Even though you're not there in person, you still need to consider how you’re coming across to recruiters. 'Find a quiet location with a neutral background, where you won't be distracted by noise,' advises Chelsea. 'Ensure that you maintain eye contact and actively listen to the employer, this will show you are interested in what they have to say. Where possible, have a backup device in case of any technical issues and ensure your device is on charge.'

Take notes

It sounds simple but taking notes during the event will prove useful. Whether the fair is held in-person or online make sure you have a notepad and pen to hand.

Careers fairs tend to be busy, and you'll often have a number of people to talk to in a short space of time. With that in mind it can be hard to remember the details when the event is over.

Once you leave an employer's stand, take a minute to record your thoughts. Write down what you've learned about the organisation and your first impressions. Based on the information you received, would you be happy working for this company? Also note down information such as opening dates for job applications or graduate schemes, entry criteria for roles, personal contact details and social media handles.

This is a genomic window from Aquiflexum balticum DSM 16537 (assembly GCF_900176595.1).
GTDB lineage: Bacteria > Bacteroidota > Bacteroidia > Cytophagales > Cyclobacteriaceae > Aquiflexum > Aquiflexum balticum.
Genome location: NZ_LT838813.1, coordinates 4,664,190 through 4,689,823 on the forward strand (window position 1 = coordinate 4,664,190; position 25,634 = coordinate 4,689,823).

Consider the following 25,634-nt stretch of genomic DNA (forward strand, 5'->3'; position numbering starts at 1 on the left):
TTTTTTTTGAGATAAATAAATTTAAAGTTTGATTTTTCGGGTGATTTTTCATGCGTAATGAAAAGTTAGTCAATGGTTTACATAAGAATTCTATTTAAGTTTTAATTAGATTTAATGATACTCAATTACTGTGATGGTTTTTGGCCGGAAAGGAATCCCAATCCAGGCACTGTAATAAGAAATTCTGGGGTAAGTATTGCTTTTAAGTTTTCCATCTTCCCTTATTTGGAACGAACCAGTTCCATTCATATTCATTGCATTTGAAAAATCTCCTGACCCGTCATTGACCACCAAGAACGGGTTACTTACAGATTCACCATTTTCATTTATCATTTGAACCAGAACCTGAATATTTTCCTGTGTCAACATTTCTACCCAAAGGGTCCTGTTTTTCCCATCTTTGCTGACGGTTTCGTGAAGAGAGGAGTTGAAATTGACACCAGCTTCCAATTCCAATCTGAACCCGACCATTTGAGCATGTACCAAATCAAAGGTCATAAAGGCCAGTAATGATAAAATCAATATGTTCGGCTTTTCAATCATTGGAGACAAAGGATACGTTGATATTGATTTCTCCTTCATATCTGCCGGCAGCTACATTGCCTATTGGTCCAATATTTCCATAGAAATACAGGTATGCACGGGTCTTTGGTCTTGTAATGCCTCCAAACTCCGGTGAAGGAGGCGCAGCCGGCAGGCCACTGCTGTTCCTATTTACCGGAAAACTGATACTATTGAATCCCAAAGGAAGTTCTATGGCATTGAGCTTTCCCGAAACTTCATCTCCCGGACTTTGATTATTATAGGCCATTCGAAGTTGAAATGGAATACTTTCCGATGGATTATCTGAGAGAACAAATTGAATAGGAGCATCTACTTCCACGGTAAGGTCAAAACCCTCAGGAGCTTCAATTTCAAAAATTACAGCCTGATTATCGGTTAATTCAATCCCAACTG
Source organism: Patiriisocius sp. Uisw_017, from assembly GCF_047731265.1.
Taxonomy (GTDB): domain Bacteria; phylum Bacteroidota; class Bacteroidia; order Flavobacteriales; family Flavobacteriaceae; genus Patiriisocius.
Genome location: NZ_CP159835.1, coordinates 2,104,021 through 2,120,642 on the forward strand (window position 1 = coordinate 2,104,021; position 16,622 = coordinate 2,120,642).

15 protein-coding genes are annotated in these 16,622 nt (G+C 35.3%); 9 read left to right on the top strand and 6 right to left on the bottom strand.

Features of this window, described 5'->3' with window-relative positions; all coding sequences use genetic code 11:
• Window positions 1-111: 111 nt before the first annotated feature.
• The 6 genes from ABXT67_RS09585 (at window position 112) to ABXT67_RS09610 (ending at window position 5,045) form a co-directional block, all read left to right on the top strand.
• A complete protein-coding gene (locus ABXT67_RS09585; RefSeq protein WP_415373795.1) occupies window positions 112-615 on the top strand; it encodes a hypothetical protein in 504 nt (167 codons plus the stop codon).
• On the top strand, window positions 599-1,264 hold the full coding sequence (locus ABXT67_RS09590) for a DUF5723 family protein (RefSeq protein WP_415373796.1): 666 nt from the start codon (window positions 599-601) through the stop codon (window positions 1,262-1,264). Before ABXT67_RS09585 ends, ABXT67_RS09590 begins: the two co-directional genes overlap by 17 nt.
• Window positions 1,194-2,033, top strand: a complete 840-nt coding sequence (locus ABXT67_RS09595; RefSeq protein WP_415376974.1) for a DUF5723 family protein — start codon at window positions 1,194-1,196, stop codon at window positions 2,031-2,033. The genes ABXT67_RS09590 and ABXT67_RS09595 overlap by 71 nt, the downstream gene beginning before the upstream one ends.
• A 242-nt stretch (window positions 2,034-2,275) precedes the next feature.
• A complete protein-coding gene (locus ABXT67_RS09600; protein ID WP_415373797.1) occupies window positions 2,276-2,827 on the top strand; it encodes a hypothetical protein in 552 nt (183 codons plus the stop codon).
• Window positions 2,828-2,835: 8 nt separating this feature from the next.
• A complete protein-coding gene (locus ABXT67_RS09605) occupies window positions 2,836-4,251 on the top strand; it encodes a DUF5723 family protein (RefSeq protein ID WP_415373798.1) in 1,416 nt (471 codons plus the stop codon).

If you secure a job interview with an employer, these notes could help with your interview preparation.

Follow up after the event

Making connections at a careers fair is a great start but what you do with them after the event is what really counts.

If you've had a positive conversation with a recruiter, remember to ask for their name and contact details. When you get home, connect with them on LinkedIn and drop them a message or an email thanking them for their time and help at the fair.

'Reiterate your interest in their organisation and remind them of who you are,' says Morwenna. 'Emailing a company promptly after you have met them at a careers fair leaves a positive impression and reminds the contact of your interest in their organisation and opportunities.'

If the employers you spoke to suggested that you do something (such as send them your CV or contact details), ensure you do this promptly.

Most importantly take action - start those job applications or make a note in your calendar of when they open.

Find out more

How would you rate this page?

On a scale where 1 is dislike and 5 is like

success feedback

Thank you for rating the page